Other programs would not be eliminated entirely, but would be cut significantly. Those include grants to states for career and technical education, which would lose $168 million, down 15 percent compared to current funding; adult basic literacy instruction, which would lose $96 million (down 16 percent); and Promise Neighborhoods, an Obama-era initiative meant to build networks of support for children in needy communities, which would lose $13 million (down 18 percent).

The documents also shed some light on how the administration plans to encourage school choice. The March proposal said the administration would spend $1 billion to encourage districts to switch to “student-based budgeting,” or letting funds flow to students rather than schools.

The approach is considered essential for school choice to thrive. Yet the mechanics of the Trump administration making it happen are far from obvious, as we reported in March:

There’s a hitch in the budget proposal: Federal law spells out exactly how Title I funds must be distributed, through funding formulas that sends money to schools with many poor students.

“I do not see a legal way to spend a billion dollars on an incentive for weighted student funding through Title I,” said Nora Gordon, an associate professor of public policy at Georgetown University. “I think that would have to be a new competitive program.”

There are good reasons for the Trump administration not to rush into creating a program in which states compete for new federal funds, though. … Creating a new program would open the administration to criticism of overreach — which the Obama administration faced when it used the Race to the Top competition to get states to adopt its priorities.

It’s unclear from the Post’s report how the Trump administration is handling Gordon’s concerns. But the Post reports that the administration wants to use a competitive grant program — which it’s calling Furthering Options for Children to Unlock Success, or FOCUS — to redistribute $1 billion in Title I funds for poor students. That means the administration decided that an Obama-style incentive program is worth the potential risks.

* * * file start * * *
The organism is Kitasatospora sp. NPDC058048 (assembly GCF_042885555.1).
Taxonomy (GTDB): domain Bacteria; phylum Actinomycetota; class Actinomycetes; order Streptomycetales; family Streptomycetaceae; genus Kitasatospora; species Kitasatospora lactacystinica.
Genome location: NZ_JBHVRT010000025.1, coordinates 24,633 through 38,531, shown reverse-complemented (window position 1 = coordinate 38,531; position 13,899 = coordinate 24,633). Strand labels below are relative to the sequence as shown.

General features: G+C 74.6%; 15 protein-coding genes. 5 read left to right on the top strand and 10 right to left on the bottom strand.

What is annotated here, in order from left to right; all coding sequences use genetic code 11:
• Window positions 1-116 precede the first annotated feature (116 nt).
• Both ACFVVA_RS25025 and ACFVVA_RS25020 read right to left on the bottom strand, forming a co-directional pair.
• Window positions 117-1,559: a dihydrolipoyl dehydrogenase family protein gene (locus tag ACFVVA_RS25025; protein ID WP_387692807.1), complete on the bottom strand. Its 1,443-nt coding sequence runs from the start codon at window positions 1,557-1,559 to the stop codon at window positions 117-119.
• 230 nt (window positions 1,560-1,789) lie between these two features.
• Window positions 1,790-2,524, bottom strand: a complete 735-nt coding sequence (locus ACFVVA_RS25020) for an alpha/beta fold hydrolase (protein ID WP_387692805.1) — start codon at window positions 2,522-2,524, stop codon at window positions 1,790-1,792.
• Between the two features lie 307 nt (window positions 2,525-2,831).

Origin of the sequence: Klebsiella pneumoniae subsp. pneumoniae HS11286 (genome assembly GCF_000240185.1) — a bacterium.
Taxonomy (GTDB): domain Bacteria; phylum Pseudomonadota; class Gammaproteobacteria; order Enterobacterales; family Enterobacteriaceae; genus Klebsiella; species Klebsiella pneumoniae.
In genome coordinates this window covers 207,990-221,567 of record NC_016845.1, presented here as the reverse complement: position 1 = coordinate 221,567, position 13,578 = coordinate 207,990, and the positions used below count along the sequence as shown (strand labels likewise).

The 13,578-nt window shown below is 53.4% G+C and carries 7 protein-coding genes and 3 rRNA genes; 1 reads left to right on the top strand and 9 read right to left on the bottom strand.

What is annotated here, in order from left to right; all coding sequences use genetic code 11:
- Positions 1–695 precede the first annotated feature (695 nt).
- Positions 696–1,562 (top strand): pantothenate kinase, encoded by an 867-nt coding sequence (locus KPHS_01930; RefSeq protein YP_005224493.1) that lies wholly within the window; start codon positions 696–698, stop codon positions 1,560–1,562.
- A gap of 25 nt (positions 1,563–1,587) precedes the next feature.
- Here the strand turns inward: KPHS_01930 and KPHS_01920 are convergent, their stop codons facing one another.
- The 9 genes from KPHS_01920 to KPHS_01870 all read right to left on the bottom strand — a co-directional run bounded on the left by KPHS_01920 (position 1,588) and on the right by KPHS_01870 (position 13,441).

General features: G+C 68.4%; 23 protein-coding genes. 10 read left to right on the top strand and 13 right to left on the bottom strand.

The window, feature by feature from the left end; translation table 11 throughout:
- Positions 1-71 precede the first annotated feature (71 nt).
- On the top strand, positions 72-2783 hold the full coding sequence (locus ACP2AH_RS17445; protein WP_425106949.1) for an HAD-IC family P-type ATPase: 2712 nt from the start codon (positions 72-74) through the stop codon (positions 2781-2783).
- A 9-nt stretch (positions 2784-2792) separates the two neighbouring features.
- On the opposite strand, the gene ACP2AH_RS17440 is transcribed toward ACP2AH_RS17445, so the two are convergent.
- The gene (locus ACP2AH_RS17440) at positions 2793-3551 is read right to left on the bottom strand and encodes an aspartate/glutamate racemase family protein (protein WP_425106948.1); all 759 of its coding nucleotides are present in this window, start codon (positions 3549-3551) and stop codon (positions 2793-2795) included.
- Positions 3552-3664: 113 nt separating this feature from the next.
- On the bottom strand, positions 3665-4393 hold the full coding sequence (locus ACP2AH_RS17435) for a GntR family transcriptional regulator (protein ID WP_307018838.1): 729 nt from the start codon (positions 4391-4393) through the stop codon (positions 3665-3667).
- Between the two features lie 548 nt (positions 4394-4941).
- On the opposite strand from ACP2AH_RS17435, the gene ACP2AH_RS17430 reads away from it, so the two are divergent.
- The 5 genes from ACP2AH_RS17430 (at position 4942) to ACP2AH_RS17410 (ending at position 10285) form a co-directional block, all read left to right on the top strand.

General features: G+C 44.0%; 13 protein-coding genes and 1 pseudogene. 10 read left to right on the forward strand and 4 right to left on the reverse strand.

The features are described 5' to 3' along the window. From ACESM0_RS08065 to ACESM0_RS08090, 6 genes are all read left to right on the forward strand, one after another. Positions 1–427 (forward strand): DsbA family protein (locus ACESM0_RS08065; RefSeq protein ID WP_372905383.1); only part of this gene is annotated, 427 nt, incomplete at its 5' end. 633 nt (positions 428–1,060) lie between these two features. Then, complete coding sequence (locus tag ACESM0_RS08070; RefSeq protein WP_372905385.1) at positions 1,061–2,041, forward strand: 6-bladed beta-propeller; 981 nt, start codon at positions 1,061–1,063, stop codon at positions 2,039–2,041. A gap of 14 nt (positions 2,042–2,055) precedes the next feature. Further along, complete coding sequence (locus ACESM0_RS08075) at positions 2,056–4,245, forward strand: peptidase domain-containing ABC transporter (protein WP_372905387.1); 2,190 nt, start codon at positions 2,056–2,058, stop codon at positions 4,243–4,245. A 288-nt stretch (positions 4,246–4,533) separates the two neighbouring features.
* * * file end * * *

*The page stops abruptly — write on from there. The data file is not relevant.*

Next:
The administration’s budget request would have to be fulfilled by Congress, so whether any of the cuts or new programs come to pass is anyone’s guess. Things are not proceeding normally in Washington, D.C., right now.

By the numbers

After reshaping itself to combat declining interest, Teach For America reports a rise in applications

PHOTO: Kayleigh Skinner
Memphis corps members of Teach For America participate in a leadership summit in last August.

Teach for America says its application numbers jumped by a significant number this year, reversing a three-year trend of declining interest in the program.

The organization’s CEO said in a blog post this week that nearly 49,000 people applied for the 2017 program, which places college graduates in low-income schools across the country after summer training — up from just 37,000 applicants last year.

“After three years of declining recruitment, our application numbers spiked this year, and we’re in a good position to meet our goals for corps size, maintaining the same high bar for admission that we always have,” Elisa Villanueva Beard wrote. The post was reported by Politico on Wednesday.

The news comes after significant shake-ups at the organization. One of TFA’s leaders left in late 2015, and the organization slashed its national staff by 15 percent last year. As applications fell over the last several years, it downsized in places like New York City and Memphis, decentralized its operations, and shifted its focus to attracting a more diverse corps with deeper ties to the locations where the program places new teachers. 

This year’s application numbers are still down from 2013, when 57,000 people applied for a position. But Villanueva Beard said the changes were working, and that “slightly more than half of 2017 applicants identify as a person of color.”